Gmail has been my choice for quite a few years. Improvements in the first half of 2018 followed by others this year have made a great tool even better. But, many Gmail users are unaware of the new Gmail features. In this post, we look at 10 of them.
Smart compose. Gmail will help compose your text. As you write, notice the light gray text. Gmail is trying to predict how you will finish the sentence. If you like what you see, hit the Tab key. If you don’t, continue to write. On your phone, when you see the suggested text, swipe your finger over it to accept.
You may have to turn on this feature. In Gmail, go to Settings and to the “General” tab. Enable “Smart Compose” and “Smart Compose personalization.” While you’re there, you may wish to enable “Experimental Access,” “Nudges,” and “Smart Reply.”
Smart reply. At times, an email only requires a couple of words for the reply. At the bottom of the email, Gmail suggests a reply based on the text of the email. This feature is especially handy for quick email replies on your phone.
Smart subject lines. People tend to be terrible when it comes to email subject lines. I always write the body of my email messages first. Then, I look at what I wrote and compose a subject line that sums up the gist of the email. It’s what I have recommended to others for years.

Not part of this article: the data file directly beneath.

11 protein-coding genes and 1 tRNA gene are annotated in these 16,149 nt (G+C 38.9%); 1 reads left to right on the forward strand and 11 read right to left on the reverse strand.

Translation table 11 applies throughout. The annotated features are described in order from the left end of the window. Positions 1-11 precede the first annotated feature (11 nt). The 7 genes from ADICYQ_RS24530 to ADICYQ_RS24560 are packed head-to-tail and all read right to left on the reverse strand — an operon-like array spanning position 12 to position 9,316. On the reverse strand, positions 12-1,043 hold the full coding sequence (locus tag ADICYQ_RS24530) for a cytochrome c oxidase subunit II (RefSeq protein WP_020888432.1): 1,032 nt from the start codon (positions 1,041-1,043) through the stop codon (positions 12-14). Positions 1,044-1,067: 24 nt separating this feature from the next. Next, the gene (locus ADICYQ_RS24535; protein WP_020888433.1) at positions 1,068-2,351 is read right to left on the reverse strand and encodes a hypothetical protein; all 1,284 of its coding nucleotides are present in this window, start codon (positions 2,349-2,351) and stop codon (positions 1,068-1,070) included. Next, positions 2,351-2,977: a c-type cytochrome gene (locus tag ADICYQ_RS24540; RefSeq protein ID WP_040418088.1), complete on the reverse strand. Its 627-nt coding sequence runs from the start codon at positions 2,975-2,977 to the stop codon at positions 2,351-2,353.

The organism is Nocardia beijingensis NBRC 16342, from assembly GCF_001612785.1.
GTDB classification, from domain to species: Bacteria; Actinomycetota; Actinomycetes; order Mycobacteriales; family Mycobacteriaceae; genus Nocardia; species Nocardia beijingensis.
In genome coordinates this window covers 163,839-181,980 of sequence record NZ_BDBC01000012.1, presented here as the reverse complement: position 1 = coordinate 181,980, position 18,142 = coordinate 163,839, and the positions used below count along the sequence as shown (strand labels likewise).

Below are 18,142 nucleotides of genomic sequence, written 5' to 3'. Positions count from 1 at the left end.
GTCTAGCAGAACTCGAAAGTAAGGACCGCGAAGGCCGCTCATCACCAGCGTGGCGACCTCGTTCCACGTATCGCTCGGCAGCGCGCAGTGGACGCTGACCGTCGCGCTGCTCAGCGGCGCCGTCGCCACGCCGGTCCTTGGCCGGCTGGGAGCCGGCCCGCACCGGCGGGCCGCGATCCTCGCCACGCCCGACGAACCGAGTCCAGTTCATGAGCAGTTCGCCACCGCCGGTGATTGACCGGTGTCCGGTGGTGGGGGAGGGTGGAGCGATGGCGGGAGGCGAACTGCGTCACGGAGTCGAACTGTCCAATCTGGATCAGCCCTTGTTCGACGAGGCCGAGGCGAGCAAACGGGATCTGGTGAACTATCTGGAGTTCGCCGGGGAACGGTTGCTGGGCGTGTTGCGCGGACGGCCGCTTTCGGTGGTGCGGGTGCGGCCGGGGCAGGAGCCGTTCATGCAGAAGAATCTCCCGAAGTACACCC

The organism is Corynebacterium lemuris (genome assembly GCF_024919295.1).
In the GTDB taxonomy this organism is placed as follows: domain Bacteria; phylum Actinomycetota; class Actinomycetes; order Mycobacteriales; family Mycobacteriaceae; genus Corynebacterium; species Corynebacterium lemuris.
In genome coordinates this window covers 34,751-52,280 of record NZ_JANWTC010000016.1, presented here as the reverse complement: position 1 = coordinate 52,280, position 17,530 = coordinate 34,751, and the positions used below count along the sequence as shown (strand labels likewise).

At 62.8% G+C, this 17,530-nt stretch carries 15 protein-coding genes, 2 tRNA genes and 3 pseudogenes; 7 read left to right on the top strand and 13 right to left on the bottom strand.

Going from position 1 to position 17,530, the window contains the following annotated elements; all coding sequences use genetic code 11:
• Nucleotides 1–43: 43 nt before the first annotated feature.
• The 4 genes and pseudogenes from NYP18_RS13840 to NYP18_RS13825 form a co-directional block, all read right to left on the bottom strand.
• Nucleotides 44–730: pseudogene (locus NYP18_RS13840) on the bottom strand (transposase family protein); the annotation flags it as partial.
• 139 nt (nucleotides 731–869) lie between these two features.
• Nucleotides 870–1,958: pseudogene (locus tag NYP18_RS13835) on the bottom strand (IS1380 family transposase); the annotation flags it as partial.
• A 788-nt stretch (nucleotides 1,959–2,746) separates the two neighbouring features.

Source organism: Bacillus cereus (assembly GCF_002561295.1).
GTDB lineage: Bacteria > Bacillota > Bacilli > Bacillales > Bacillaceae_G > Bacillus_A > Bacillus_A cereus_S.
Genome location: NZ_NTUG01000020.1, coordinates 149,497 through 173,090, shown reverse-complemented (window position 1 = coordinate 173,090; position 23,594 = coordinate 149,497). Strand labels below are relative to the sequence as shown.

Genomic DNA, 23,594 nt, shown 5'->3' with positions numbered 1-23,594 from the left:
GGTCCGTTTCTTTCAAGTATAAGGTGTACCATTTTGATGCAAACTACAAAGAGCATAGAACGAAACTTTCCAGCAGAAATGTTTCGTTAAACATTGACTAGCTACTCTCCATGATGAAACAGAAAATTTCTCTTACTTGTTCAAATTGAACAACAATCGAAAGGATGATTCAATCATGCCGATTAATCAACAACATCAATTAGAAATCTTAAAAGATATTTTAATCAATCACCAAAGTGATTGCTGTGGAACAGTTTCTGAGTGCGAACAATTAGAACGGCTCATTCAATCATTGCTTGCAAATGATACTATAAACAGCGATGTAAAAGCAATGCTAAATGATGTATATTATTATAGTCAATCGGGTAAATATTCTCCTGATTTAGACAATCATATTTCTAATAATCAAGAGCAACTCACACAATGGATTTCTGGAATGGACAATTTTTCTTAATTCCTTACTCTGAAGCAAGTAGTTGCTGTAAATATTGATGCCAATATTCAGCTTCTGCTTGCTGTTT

Now, Gmail automates the process. Write the body of the email. Then click in the subject line. Gmail may suggest one. My experience has been its suggestions are surprisingly accurate. If you like the suggestion, hit the Tab key. If you don’t, key in your own subject.
Snooze. Many people will love this one. Sometimes, you want an email to go away and return on a certain day. At the top of the email, just under the search bar, look for an icon that resembles a clock. Click it and choose a day and time for the email to return.
Nudge. Do you sometimes neglect to respond to an email because it gets lost in the clutter? If you’ve read much of my work, you already know how to avoid that problem by getting email empty every day. But that’s another story for another day.
As a safety net, Gmail looks for emails in your inbox that look like they need a reply but have been sitting for a while. It puts them at the top of the inbox with a message suggesting you need to reply.
“Nudge” has another function. How do you keep up with whether other people have replied to your emails? Gmail looks for sent items that look like they should receive a reply but haven’t. Gmail returns them at the top of your inbox, tells you how long ago you sent them, and ask if you want to follow up.
Send later. This is my favorite of the new Gmail features. It’s one of the spring 2019 upgrades. A major complaint of employees is the boss or co-workers sending emails on holidays or during evening time with the family. The implication is that an immediate response is expected The sender may be merely sending the email before he/she forgets about it and has no expectation of hearing back during non-work hours.